the point is to keep writing. work on one project at a time if you must (i certainly do), and work it until it's sparkling. you can even take a break afterward. but then push that diamond away (preferably in the direction of an agent or editor) and get back to digging through the dirt for the next rock you can polish into something precious. KEEP WRITING.

Monday, July 26, 2010

tales from the jury box

so the bad news is:
i did NOT get selected for jury duty.

the good news is:
that means i now have permission to blab all about the case and my experience!

for those of you not following the jury saga, this was my SEVENTH summons. but it was the first time i ever actually got called out of the holding pen and into court. it almost didn't happen. out of about 160 people called for jury duty last Thursday, a whopping 150 got called into courtrooms. i was the next-to-last person in the last group!

first, let me say, my group got called up to the 13th floor. wtf? do buildings still have 13th floors?
there has to be a story in there somewhere... the last group of jurors called at the end of the day to the mysterious 13th floor where they judge something much more than your average criminals - they judge your souls.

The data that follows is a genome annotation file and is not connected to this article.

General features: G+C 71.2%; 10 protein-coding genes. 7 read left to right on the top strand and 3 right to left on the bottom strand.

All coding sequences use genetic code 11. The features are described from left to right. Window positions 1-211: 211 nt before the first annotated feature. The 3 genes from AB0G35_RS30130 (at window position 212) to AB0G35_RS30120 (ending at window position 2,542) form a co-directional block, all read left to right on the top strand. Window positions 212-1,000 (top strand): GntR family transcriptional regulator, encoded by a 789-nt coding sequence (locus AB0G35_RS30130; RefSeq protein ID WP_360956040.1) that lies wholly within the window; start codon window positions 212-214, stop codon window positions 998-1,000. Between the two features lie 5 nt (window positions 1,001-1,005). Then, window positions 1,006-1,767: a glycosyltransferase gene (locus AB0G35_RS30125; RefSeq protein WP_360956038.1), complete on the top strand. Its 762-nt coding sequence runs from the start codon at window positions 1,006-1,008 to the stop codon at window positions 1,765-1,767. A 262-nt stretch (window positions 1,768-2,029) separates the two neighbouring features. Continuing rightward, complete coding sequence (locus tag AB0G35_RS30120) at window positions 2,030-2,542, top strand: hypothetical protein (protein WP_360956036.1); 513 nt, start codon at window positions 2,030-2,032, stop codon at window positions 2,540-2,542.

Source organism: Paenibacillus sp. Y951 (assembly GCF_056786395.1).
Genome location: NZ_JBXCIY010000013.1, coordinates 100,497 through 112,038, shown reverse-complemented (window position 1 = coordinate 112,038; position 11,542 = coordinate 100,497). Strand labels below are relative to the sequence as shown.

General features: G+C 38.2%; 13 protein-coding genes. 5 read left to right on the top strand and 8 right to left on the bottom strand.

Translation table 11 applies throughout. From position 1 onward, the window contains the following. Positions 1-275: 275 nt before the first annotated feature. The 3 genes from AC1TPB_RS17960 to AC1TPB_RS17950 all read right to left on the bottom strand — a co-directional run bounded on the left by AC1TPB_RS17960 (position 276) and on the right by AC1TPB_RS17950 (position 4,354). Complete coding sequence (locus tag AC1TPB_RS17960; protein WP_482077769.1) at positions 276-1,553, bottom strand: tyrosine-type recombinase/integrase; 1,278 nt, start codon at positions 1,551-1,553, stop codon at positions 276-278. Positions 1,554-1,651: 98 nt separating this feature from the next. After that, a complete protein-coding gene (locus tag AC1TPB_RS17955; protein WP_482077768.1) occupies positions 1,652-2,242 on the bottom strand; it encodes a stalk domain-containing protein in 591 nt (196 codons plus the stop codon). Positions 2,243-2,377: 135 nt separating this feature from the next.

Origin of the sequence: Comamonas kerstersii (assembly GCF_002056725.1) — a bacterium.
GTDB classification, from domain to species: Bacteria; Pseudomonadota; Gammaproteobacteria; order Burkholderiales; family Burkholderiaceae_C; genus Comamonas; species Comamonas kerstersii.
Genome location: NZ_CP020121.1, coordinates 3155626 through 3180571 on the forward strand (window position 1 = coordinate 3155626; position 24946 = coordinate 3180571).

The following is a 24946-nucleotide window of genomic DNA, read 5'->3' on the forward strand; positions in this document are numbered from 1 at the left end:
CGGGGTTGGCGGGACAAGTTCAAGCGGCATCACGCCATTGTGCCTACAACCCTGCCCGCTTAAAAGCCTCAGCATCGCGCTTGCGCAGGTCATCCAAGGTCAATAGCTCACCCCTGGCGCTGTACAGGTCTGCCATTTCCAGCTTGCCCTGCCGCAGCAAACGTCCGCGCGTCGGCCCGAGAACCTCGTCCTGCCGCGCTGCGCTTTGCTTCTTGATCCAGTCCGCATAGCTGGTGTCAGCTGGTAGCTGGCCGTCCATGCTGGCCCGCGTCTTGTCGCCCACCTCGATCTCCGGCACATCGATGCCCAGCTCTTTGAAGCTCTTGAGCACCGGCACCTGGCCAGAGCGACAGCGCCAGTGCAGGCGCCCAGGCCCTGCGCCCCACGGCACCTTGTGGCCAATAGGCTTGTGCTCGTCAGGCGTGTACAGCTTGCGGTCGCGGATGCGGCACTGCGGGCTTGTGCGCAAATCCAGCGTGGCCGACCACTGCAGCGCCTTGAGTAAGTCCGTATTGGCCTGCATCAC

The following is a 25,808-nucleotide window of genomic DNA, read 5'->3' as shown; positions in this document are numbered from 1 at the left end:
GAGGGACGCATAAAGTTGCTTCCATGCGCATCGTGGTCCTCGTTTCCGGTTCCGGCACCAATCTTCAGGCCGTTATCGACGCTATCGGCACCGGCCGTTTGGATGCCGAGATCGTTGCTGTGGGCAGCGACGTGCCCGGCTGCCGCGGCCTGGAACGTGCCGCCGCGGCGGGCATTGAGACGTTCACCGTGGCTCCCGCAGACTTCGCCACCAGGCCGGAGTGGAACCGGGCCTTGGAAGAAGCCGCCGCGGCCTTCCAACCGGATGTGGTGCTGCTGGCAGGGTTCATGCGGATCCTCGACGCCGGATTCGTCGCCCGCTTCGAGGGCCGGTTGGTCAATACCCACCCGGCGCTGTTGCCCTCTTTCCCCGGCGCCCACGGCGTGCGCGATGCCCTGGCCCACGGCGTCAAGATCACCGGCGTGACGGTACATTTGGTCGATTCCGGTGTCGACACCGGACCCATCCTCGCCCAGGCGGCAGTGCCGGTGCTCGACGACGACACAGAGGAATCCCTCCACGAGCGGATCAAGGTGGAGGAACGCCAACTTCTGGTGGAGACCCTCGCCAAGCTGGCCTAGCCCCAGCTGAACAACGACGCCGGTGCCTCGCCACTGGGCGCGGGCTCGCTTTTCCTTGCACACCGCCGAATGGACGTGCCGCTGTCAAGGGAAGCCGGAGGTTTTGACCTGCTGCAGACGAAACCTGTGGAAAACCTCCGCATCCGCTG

i mean, i don't write that kind of stuff, but just sayin'. someone else write it. i would read it.

so jury selection is a little like how i imagine an AA meeting or some other type of group-sharing experience. i thought we would fill out questionnaires with perhaps some probing questions, then slip our papers up to the front of the court for privacy.

oh no. the judge asked such questions as:
have you ever been convicted of a crime?
have you ever been the victim of a violent crime?
have any of your family members or close friends spent time in prison?

in answer to these questions, in a big open courtroom, we held up 8x10 bright pink laminated signs to answer "yes."
THEN, on top of airing our answers to the court, each time we answered yes, we had to stand up one-by-one and EXPLAIN OURSELVES.

*this included a woman tearfully explaining that she distrusted lawyers and police, because her son is -she believes- wrongfully imprisoned.